What You Need


Saturday our rural internet started feeling like we should be attaching rabbit ears to our modem, so I went to work at the round table with the red and white checkered table cloth at back of our local country store, parking myself next to the deli case, compete with a view of the giant rolltop desk that sits in front of a sign that reads, “If we don’t have it you don’t need it.”

Most Saturdays what I need, in addition to the internet, are soda and vittles from the deli, but there are other things I need from our country store that aren’t on any shelf — and they can’t be had any place else.

Yesterday, the store’s proprietress sat at the desk working on an order for the summer season, and we chatted as we both worked and visited with neighbors stopping in for groceries or a coffee break.

Around lunchtime, the owner’s granddaughter came in for her shift. Her son toddled behind her, continuing a time-honored tradition of ‘helping’ at the family business. Kids love the sights and constant flow of friends and family in and out, and this toddler did an excited two-step, giving a little squeal whenever someone he knew came through the door.

While his mom worked in the office, he darted between her and his great-grandmother.  Occasional soft whimpers began signaling the need for a nap , and his great-grandmother reached out, inviting him to snuggle with her for short nap. He went happily to her outstretched arms and, with a little help, climbed onto her lap, resting his head on her shoulder and looking as contented as a person can be.

It took only a moment to draw enough energy from that hug before he got back to the business of being a toddler. I watched him explore thinking how nice it is that somethings can still be made right with a hug, which was exactly what I needed

Smelling the Roses


“When are they due?” I texted, knowing exactly what the answer would be.

“Today,” he texted back.

I had tons of baby pictures, but we hadn’t snapped many pic of Thing1 or Thing2 since Christmas and none that were remotely yearbook-worthy. So that’s how the Big Guy, Thing1 & 2 and I found ourselves packed into my Jetta, zipping toward the mall portrait studio after I got done with work.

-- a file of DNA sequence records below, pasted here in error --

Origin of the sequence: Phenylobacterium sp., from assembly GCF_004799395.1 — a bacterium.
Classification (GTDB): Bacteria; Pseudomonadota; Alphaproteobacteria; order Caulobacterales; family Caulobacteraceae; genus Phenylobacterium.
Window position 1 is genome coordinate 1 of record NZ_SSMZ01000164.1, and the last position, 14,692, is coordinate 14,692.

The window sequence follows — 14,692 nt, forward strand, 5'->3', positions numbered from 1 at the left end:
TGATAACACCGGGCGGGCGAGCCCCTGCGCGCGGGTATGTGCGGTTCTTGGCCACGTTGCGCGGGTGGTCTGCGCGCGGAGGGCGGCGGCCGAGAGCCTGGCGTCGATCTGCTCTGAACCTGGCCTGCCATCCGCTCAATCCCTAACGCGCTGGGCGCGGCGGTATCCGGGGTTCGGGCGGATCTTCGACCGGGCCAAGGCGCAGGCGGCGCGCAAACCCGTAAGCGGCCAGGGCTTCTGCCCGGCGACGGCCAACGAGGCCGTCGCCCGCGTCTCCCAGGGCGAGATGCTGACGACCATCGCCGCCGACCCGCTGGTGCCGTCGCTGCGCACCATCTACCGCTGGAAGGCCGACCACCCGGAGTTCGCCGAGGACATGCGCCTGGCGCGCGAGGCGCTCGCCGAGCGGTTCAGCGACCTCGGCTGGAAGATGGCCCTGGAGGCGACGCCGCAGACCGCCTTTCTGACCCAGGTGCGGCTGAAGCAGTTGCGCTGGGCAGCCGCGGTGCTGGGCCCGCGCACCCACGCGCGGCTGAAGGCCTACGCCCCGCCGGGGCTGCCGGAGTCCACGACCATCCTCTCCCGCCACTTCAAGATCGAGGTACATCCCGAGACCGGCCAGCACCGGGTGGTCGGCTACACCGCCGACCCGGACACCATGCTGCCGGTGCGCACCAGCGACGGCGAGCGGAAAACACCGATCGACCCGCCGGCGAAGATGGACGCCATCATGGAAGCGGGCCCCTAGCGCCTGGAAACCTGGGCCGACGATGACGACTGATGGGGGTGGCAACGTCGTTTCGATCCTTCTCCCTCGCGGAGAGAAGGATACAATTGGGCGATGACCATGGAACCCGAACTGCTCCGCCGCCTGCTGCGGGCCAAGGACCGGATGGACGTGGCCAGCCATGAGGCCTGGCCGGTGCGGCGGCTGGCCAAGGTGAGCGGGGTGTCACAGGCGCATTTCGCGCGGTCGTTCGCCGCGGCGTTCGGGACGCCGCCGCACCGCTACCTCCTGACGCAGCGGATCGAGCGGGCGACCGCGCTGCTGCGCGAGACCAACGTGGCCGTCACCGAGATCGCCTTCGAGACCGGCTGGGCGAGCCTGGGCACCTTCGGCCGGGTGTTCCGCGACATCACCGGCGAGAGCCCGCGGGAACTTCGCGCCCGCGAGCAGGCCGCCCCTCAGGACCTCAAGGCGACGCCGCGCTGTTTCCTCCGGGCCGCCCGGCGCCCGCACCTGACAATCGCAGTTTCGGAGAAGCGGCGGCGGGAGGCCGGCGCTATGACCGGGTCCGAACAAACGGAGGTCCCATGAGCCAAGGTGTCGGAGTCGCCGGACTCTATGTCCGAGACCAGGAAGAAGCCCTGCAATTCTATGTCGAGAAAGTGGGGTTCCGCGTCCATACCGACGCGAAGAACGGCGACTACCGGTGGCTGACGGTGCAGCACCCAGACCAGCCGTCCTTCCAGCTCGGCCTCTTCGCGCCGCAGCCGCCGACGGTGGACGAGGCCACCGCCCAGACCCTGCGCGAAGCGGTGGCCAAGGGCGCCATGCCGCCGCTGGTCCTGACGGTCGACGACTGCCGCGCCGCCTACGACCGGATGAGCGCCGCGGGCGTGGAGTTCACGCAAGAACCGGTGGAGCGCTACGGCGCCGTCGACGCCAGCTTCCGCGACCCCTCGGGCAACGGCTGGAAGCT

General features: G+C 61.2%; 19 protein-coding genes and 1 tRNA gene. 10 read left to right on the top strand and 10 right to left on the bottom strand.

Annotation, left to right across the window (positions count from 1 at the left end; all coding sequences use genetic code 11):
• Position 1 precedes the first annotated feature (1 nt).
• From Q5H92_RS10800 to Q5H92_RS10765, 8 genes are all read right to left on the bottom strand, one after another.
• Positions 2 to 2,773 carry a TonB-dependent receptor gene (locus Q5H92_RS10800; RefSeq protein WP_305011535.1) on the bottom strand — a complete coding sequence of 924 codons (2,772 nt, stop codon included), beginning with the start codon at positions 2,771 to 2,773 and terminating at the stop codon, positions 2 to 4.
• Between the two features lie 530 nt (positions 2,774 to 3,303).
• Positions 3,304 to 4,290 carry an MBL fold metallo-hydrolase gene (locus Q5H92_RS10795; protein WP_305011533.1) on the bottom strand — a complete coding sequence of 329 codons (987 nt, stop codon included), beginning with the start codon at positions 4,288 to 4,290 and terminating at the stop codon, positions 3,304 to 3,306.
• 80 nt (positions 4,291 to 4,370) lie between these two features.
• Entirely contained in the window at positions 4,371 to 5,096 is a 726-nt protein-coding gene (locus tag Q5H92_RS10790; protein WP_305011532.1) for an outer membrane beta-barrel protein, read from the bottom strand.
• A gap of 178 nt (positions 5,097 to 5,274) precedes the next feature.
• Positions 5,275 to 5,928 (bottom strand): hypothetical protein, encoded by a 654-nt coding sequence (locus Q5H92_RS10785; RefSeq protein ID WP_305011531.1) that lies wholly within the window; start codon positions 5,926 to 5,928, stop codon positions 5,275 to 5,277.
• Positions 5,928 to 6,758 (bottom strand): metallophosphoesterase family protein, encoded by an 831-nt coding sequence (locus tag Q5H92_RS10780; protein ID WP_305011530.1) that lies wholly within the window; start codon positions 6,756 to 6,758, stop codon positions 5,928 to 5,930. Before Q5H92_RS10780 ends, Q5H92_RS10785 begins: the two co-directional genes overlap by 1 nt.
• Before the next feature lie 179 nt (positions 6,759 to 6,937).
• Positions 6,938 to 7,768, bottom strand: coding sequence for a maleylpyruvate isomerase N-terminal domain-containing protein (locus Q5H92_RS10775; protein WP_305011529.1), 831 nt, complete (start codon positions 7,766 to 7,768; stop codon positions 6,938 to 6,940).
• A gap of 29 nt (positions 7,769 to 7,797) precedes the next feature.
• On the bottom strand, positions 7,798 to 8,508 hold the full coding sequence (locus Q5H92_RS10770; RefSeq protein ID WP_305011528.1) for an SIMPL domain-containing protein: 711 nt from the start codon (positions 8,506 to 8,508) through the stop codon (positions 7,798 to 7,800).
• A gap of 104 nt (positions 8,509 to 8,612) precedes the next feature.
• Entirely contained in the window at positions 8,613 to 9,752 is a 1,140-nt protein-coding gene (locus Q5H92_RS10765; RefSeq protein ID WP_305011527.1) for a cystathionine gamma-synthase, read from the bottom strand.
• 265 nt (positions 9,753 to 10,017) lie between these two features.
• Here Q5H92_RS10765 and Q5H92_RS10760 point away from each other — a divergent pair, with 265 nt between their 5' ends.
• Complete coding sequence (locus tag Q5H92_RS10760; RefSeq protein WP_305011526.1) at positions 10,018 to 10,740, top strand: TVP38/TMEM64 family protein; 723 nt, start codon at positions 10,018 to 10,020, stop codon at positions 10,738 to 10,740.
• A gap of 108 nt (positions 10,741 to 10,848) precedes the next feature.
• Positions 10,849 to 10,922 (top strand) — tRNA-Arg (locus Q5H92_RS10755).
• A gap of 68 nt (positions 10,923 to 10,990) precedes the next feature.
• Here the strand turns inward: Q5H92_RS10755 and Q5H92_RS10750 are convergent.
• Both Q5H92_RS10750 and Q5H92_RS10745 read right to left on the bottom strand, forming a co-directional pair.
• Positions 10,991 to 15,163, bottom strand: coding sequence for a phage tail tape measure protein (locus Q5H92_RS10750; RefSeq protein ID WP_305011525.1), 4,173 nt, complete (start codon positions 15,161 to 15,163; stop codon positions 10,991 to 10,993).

The ball-drop was my fault. I had messaged a friend about senior portraits a few weeks earlier and then forgotten about it when round 3 of this year’s flu started up. Thing2’s classroom has been a petrie dish that would make a bacteriologist green with envy and gangrene, repeatedly recycling flu and strep that caught Thing1 in an especially vicious spin of the cycle.

Thing1, understandably, has had to work to remind himself of the good things that have happened to him this year — getting into most of the schools he applied to, a job he loves with people he likes, and miraculously managing to be in the hospital mainly on days he’s not scheduled.

Still, he’s been out of school a lot. Normal bodily functions require planning. A fitness buff, he struggles to remember the healthy version of himself, and it has definitely affected his mental health.

“I just wish he’d get a break,” the Big Guy says every so often.

The entire family has learned that breaks are rare, brief and never scheduled. So, even though it was our first family outing in months that didn’t include a hospital, none of us was ready to let our guard down Saturday night as we sped toward the mall for the last minute appointment I’d booked.

The Big Guy, however, quickly started doing what dads do best, using his special talent for turning innocuous road signs into the finest eighth grade humor, and Thing1 and Thing2 were, as always, an appreciative audience. They segued into fart jokes, and we all started bawling. I focused on trying to drive as I surrendered any pretense of trying to minimize the inappropriate humor.